Your Carbon Footprint: How Polystyrene Makes it Larger
Polystyrene plays a dangerous role in our environment from its creation to its use. Polystyrene is derived from petroleum, a non-renewable resource, and creates a large amount of hazardous waste as a byproduct of its creation. Originally, polystyrene manufacturing also used chlorofluorocarbons (CFC’s), gases that break down the ozone layer. While the CFC’s once used to manufacture polystyrene have been phased out, the gases now being used are still greenhouse gases, meaning they increase the effect of global warming.
Many polystyrene containers are clearly labeled for recycling, so many consumers have trouble understanding how the substance can add to their carbon footprint. While polystyrene has some excellent uses and is, technically, recyclable, it is not a substance that biodegrades. That means that any polystyrene that makes its way into a landfill will stay there indefinitely, never breaking down and returning to the earth. Also, because of its bulk, many recyclers do not wish to deal with polystyrene foam, as it is not a profitable product to recycle. Foam is a contributing factor to the growth of landfills and waterway pollution, both of which are costly and energy intensive to solve. Since not all used polystyrene finds its way into the recycling bin, more oil must be harvested to create new foam to replace it, further degrading the environment.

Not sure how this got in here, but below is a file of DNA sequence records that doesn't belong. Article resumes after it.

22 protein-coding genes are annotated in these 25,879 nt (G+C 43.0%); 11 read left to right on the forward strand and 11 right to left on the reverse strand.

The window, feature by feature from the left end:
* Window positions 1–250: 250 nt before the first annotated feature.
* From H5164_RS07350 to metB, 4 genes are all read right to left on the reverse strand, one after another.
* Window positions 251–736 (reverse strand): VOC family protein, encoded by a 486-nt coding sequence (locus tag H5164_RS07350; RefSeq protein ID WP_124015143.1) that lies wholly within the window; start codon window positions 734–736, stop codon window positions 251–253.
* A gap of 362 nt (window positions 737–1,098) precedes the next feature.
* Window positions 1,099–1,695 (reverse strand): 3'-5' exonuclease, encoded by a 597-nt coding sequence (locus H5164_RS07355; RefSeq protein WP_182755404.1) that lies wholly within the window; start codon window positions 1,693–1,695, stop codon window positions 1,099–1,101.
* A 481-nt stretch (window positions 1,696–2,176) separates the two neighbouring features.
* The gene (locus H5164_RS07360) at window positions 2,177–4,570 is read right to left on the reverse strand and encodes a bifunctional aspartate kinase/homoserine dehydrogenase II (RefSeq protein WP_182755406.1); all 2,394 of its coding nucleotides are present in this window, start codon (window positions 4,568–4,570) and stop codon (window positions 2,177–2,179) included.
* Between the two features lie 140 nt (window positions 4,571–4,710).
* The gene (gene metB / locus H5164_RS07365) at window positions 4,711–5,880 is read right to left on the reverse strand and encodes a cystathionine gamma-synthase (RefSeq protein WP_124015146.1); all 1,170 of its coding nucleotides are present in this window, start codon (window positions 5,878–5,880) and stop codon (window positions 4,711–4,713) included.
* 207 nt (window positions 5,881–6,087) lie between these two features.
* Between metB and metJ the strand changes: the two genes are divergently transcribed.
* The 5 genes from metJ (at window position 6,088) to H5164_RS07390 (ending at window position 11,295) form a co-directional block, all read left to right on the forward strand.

While recycling polystyrene material can cushion the environmental blow of its use, alternatives are available that are created from renewable resources and biodegrade more readily. Making an effort to use those resources and avoid polystyrene ones can help to decrease your environmental impact.